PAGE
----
What I like: fine watches, fine shoes and fine bonsai. Quasi-legal note: I do not own most of the photos I post. I hope you can forgive me.
#menswear is dead. Long live #menswear.
If you’re reading this you’ve likely seen, or at least heard about, Tumblr’s 2013 list of #menswear’s greatest hits. If you haven’t, you are a better person than me and likely are living a more-fulfilled life. Tumblr’s 2013 #menswear year-in-review is comprised of pictures featuring the “#menswear tag” that received the most notes.
In typing that description I’m not sure where the expectation lies. However, as someone who has had his fair share of items allowed behind the velvet rope that is the #menswear tag, I can only be so critical. After all, regardless of how inspiring, tasteful or unique my images seem to me, they are, at the end of the day, associated with a tag found on pictures of the Eldridge knot (Did I misspell that? Fuck you.) The real-life equivalent of this is being the most interesting guy to spend six days a week in Starbucks. Some people may recognize you on their morning coffee run, and some people may have interacted with you, but, at the end of the day, you’re mentioned in the same breath as those fledgling failures spending their golden years of self-hate in Starbucks.
It’s not all gloom-and-doom, though. While most of the editorials you’ll read about the #menswear year-in-review will be negative, I welcome it with open arms. I do so because 2013’s top #menswear posts on Tumblr tell me, “It can’t get any worse.” Now, don’t confuse this with “It can only get better.” That would be Ludacris (there’s one for the #menswear crowd). When I say, “It can’t get any worse” I mean it in the way that people talk about a drug addict who’s been booted from rehab for his third time. I say, “It can’t get any worse” because the only natural eventuality from here is death.
In case you hadn’t noticed, #menswear has a tumor the size of a melon growing in its brain. It’s become erratic; a shell of its former self. It used to be fun to take shots, but once you see how sick it has become, your snark is immediately replaced by sadness. “I should have visited more;” “I should have been nicer.” Too late. #menswear is terminal.
In these times of sadness, however, there is renewed hope. The best characteristic of something that ends (whether it is a life, a trend, a relationship, etc.) is that we’ll only remember it fondly. Years from now we’ll be sitting around a fire in the den and an awkward hush will befall the crowd. Someone, in an attempt to stir the group, will tell a funny story about #menswear. “Do you remember the time #menswear thought leather jogging pants were stylish? Man, what a klutz!” People will laugh knowingly with fond, if not somewhat absurd, memories filling their mind.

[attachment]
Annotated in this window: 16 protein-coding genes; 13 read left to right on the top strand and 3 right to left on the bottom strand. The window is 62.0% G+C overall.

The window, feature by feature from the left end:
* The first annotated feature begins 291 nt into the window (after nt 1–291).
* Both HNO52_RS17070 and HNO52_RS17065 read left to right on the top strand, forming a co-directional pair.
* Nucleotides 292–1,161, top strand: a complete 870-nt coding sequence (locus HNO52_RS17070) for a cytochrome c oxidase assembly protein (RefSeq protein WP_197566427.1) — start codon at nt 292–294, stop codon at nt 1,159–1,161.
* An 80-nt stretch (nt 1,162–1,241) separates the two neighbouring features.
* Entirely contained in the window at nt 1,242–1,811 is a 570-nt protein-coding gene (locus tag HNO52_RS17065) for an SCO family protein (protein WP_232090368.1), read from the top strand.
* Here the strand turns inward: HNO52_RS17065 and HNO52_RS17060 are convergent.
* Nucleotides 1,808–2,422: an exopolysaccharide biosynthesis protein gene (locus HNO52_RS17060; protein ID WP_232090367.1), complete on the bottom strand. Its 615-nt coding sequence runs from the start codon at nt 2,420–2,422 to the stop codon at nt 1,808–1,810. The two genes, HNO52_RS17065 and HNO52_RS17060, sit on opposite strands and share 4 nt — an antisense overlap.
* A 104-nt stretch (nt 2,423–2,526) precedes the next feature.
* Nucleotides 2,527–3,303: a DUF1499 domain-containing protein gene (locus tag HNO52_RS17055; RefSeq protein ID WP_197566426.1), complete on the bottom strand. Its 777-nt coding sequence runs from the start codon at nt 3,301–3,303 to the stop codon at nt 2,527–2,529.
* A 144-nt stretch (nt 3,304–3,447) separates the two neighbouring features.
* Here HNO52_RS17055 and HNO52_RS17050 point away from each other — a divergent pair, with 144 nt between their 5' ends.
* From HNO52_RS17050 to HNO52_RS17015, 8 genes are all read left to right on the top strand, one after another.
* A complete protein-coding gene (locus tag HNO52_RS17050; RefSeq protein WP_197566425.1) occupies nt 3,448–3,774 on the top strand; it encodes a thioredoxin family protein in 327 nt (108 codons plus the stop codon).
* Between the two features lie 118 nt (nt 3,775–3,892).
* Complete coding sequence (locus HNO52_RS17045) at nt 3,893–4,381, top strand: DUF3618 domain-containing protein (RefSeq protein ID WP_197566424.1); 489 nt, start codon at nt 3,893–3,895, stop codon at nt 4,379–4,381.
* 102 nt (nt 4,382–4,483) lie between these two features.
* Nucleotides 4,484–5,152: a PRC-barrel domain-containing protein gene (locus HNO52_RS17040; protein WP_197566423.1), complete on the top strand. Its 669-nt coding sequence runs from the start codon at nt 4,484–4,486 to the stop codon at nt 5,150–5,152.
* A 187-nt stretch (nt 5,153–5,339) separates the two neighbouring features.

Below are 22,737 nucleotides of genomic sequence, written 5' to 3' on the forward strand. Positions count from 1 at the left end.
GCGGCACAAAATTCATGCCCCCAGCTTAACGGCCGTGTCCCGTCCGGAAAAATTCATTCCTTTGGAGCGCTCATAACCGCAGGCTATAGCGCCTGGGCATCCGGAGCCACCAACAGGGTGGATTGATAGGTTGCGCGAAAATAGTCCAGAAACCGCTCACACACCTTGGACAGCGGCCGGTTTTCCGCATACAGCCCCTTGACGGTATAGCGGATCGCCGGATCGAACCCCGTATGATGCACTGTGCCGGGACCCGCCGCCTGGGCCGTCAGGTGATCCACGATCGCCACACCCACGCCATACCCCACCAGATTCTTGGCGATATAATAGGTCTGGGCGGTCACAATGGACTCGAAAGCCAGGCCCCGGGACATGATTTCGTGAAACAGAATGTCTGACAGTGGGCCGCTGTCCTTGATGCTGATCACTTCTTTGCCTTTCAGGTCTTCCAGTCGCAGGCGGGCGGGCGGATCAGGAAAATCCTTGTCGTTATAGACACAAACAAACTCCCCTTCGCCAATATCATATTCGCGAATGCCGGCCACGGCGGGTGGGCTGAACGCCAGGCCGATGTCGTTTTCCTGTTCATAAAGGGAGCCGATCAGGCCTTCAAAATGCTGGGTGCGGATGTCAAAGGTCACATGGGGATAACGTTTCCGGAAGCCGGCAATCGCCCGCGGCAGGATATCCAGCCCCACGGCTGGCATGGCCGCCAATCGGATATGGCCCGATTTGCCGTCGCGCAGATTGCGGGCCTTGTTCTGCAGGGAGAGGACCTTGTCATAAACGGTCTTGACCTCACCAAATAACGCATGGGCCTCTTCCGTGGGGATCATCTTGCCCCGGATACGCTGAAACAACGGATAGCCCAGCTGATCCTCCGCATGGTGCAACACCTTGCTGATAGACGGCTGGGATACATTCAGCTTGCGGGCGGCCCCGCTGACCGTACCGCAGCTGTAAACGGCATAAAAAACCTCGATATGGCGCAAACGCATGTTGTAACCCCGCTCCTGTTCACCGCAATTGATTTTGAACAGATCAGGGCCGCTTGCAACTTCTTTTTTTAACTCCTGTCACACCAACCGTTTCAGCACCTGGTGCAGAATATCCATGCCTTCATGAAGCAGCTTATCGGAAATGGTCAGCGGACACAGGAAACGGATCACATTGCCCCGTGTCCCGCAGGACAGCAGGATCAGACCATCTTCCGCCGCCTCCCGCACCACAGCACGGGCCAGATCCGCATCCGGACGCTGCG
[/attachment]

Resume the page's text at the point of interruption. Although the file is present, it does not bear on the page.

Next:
What they won’t remember, God willing, is what was posted in this year’s roundup. This will likely all be forgotten, like the rough patches in an old fling: When you think of your ex the only things you seem to conjure are your cute inside jokes or those moments of mind-blowing sex. You don’t often remember the time they blacked out and told your friends you write a blog about men’s clothes. Or the constant fights you had over how they weren’t “preppy” enough to date someone of your online fame.
And this will be the fate of #menswear: Remembered fondly not for what it was, but what we thought it could be. While many of us may have teased and snickered at #menswear’s expense, it’s oftentimes harder to lose a foe than a friend; especially when foe is really more of a nemesis. Rest in peace, #menswear. Rather than remembering your taste, we will instead memorialize you by learning from your lack of taste.
This Sunday’s vintage brand is Wittnauer guys.
You can think about the company as the mirror reflection of IWC, where this time a Swiss immigrant sets up a brand and builds it over the years in the USA. The solid point about the brand is their collaboration with explorers (government and private) which later expanded also to the Navy. So there came a point where the brand was automatically associated with aviation, science and exploration , leading to more testing and development collaboration with scientists, aviators and navy.
There was a time the company was also produciing special aviation instruments for the planes. The brand’s “AllProof” model was used by Jimmie Mattern during his attempt to fly around the world and Neil Armstrong on the Gemini 8 mission. Mark this: It was one of the last three contenders to make it to the moon, alongside Rolex Daytona and Omega Speedmaster.
The brand followed a similar curved that we saw many of the now defunct companies as the first generation started to pull out of business. In 1950 it was acquired by Longines and there was a period Longines and Wittnauer supplied the market with models that are quite similar. in 1995 the brand was sold to Bulova.
The bottom line of the story is, Wittnauer is a company with proven track record, solid manufacturing and quality. Their vintage pieces are available on the market for lesser than its peers, which should convince you to have a second glance, next time you see them.
And my personal Wittnauer favorite: the Professional Chronograph. A simple chronograph with a killer big second hand and awesome red bezel: